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Jun 23 2011

Six In The Morning

Afghanistan: France follows US in troop withdrawal

French President Nicolas Sarkozy has announced the phased withdrawal of its 4,000 soldiers serving in Afghanistan.

The BBC   23 June 2011

A statement said the French would follow the timetable of US withdrawals announced by President Barack Obama.

Mr Obama said 10,000 US troops would pull out this year, with another 23,000 leaving by the end of September 2012.

Afghan President Hamid Karzai welcomed the move, but the Taliban dismissed it as “symbolic” and vowed to continue fighting until all foreign forces left.

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Our mission will change from combat to support”

President Obama

As it happened: Speech reaction

At least 68,000 US troops will remain in the country after the 33,000 have been withdrawn, but they are scheduled to leave by 2013, provided that Afghan forces are ready to take over security.




+Thursday’s Headlines:

Net neutrality enshrined in Dutch law

Dissident artist bailed after ‘confessing his crimes’

Journey Through a Divided Syria

Sudan army arrests six UN staff

Political party of youth splits from Egypt’s Brotherhood

Net neutrality enshrined in Dutch law

Netherlands becomes first European country to ensure web providers cannot charge more to access certain services

Associated Press

guardian.co.uk, Thursday 23 June 2011  


The Netherlands has become the first country in Europe to enshrine the concept of network neutrality into national law by banning its mobile telephone operators from blocking or charging consumers extra for using internet-based communications services.

The measure, which was adopted with a broad majority in the lower house of parliament, will prevent KPN, the Dutch telecommunications market leader, and the Dutch arms of Vodafone and T-Mobile from blocking or charging for Internet services like Skype or WhatsApp, a free text service. Its sponsors said that the measure would pass a pro forma review in the Dutch senate.

Dissident artist bailed after ‘confessing his crimes’

Ai Weiwei released after global outcry allows China’s regime to save face

By Clifford Coonan in Beijing

Thursday, 23 June 2011


China is seeking to muzzle the outspoken artist Ai Weiwei after he was freed from prison yesterday, 80 days after being detained following his repeated calls for democratic reform. “I’m fine, I’m out. I’m very happy. I can’t say anything more, because I’m on bail. Please understand,” Ai told reporters outside his home in Beijing last night.

His release comes just before Premier Wen Jiabao arrives in Britain on a European tour and follows a sustained campaign for Ai’s release by supporters outside China. The country’s most high-profile prisoner, the Nobel Peace Prize winner Liu Xiaobo, remains in jail on subversion charges.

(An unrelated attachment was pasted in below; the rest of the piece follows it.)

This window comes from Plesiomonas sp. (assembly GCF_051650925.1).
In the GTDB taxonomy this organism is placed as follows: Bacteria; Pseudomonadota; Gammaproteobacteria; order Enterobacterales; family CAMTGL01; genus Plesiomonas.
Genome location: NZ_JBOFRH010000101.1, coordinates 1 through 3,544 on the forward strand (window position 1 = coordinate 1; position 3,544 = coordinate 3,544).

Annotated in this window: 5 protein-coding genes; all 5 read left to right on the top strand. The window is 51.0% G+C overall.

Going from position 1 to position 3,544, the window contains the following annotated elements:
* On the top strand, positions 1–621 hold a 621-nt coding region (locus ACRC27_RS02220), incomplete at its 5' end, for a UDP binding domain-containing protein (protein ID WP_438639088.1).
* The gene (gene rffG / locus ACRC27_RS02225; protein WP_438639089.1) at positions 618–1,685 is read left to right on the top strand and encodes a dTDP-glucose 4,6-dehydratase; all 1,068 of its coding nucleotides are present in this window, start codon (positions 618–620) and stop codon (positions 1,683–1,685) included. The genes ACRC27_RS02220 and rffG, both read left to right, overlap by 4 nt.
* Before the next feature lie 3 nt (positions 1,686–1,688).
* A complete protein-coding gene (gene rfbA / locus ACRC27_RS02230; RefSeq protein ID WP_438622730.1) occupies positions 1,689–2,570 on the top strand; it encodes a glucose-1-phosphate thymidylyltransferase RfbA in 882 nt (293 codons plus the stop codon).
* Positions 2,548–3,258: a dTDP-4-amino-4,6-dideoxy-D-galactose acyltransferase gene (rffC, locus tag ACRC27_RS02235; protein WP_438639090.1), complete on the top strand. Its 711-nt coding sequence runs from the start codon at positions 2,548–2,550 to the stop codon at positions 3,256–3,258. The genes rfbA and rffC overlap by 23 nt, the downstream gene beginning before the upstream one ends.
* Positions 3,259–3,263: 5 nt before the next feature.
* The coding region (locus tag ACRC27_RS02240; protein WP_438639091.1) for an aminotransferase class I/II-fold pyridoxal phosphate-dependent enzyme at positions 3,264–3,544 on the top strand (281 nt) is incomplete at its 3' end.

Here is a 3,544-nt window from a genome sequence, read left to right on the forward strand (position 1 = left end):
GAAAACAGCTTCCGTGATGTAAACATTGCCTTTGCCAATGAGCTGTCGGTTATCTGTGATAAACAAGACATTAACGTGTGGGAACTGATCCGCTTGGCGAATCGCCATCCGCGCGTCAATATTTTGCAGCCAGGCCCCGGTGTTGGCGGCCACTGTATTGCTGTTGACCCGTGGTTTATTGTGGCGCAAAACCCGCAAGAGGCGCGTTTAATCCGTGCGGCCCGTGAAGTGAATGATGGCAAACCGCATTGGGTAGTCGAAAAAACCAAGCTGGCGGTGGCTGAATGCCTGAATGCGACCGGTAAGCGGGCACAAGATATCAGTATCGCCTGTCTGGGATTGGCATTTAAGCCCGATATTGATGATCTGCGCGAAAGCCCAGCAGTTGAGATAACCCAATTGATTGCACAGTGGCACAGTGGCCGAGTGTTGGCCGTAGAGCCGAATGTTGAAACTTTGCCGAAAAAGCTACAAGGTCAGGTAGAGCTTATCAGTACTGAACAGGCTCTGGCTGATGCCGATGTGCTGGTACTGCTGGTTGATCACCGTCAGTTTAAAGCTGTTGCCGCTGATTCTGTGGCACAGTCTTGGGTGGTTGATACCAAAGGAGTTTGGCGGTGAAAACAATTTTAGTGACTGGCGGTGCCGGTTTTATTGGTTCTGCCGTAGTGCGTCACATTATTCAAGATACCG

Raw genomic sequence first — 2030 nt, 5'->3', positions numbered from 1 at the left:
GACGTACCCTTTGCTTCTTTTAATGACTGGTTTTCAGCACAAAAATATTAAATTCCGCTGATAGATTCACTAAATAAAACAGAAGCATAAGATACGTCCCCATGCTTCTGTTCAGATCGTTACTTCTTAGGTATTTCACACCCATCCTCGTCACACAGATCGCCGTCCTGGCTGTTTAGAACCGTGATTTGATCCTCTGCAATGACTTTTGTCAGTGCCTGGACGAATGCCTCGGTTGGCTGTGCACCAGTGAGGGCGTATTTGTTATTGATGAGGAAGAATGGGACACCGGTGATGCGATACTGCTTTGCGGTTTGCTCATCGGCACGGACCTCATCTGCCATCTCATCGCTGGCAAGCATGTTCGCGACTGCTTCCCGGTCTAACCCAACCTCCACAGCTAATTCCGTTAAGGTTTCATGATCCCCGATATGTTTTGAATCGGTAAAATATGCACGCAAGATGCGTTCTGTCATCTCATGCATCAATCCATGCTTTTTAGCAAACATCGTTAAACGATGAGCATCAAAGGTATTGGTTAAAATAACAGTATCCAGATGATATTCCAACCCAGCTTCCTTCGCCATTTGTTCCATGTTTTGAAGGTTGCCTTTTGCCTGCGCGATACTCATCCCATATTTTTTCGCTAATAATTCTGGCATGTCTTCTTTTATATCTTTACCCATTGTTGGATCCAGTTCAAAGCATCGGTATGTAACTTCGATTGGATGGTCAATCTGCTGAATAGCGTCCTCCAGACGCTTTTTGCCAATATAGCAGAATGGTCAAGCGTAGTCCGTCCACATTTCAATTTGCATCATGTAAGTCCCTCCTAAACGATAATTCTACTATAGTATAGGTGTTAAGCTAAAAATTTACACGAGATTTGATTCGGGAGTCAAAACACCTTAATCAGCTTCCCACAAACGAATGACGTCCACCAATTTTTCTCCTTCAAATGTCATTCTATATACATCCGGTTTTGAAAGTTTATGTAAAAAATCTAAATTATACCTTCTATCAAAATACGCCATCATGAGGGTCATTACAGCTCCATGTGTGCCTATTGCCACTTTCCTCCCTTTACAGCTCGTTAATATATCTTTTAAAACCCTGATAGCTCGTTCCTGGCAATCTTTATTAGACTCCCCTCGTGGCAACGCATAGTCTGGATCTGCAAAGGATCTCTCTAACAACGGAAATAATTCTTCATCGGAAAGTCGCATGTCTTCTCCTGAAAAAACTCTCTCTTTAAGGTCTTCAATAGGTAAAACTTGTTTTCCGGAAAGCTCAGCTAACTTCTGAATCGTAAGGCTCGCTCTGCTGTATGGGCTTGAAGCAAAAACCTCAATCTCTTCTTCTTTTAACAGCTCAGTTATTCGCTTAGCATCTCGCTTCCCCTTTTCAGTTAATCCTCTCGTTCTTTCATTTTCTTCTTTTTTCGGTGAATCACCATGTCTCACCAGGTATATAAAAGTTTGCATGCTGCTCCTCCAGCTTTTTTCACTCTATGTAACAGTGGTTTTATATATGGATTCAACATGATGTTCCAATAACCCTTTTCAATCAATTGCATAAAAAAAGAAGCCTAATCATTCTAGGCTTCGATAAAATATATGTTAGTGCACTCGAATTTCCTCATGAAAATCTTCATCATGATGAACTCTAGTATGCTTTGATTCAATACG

Journey Through a Divided Syria

‘They Can Only Kill and Hope’

By SPIEGEL Staff

In the Syrian city of Ariha, the cherry trees are covered with deep red fruit. It is harvest time and the cherries are sweet, but no one comes to pick them

Two weeks ago, after the regime’s elite troops had transformed peaceful demonstrations in the nearby provincial capital Idlib into bloodbaths, two young men tried to save the cherry harvest. They loaded their small truck full of cherries and took off for the port city of Latakia in western Syria.

They didn’t make it very far. A military patrol stopped the two men in front of a sugar refinery and shot them dead.

Sudan army arrests six UN staff



 KHARTOUM, SUDAN

The arrests came amid heavy fighting in the ethnically divided border state, where the conflict between government forces and troops aligned to the south has threatened to torpedo a 2005 peace deal that is set to deliver independence for the south on July 9.

The six men detained at the airport in the state capital Kadugli were among 23 Sudanese UN staff being flown to the southern city of Wau as part of the relocation plan of the beleaguered UN Mission in Sudan (Unmis).

Political party of youth splits from Egypt’s Brotherhood

The Irish Times – Thursday, June 23, 2011

MICHAEL JANSEN

YOUNG EGYPTIAN Muslim Brotherhood dissidents have formed their own political party to contest parliamentary elections set for September.

The manifesto of the Egyptian Current party (Hizb al-Tayyar al-Masry) makes it clear the party is not rooted in religion, as is the Brotherhood’s Freedom and Justice Party, the political vehicle of the 83-year-old movement.

The Current party is “civil” (secular) and democratic. Its manifesto does not mention Muslim canon law (Sharia) but refers to Arab and Islamic civilisation.